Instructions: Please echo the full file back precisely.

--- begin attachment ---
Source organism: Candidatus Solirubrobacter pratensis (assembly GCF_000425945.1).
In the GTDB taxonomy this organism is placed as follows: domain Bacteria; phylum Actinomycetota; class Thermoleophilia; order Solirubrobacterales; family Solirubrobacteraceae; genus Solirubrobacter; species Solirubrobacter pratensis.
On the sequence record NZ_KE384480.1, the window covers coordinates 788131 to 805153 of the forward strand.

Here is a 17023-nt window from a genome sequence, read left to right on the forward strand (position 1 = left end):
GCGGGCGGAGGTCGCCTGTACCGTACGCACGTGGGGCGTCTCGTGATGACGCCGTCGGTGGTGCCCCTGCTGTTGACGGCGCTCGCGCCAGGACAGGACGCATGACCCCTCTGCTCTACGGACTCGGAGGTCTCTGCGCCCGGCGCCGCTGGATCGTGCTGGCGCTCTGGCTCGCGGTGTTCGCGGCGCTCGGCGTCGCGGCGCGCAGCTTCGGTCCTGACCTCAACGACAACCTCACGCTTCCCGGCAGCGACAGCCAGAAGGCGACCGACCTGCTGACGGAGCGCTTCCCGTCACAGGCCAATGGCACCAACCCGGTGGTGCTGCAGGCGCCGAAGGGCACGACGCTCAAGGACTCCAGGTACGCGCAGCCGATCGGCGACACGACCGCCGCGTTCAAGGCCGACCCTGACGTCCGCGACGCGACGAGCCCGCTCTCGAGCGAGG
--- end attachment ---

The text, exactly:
Source organism: Candidatus Solirubrobacter pratensis (assembly GCF_000425945.1).
In the GTDB taxonomy this organism is placed as follows: domain Bacteria; phylum Actinomycetota; class Thermoleophilia; order Solirubrobacterales; family Solirubrobacteraceae; genus Solirubrobacter; species Solirubrobacter pratensis.
On the sequence record NZ_KE384480.1, the window covers coordinates 788131 to 805153 of the forward strand.

Here is a 17023-nt window from a genome sequence, read left to right on the forward strand (position 1 = left end):
GCGGGCGGAGGTCGCCTGTACCGTACGCACGTGGGGCGTCTCGTGATGACGCCGTCGGTGGTGCCCCTGCTGTTGACGGCGCTCGCGCCAGGACAGGACGCATGACCCCTCTGCTCTACGGACTCGGAGGTCTCTGCGCCCGGCGCCGCTGGATCGTGCTGGCGCTCTGGCTCGCGGTGTTCGCGGCGCTCGGCGTCGCGGCGCGCAGCTTCGGTCCTGACCTCAACGACAACCTCACGCTTCCCGGCAGCGACAGCCAGAAGGCGACCGACCTGCTGACGGAGCGCTTCCCGTCACAGGCCAATGGCACCAACCCGGTGGTGCTGCAGGCGCCGAAGGGCACGACGCTCAAGGACTCCAGGTACGCGCAGCCGATCGGCGACACGACCGCCGCGTTCAAGGCCGACCCTGACGTCCGCGACGCGACGAGCCCGCTCTCGAGCGAGG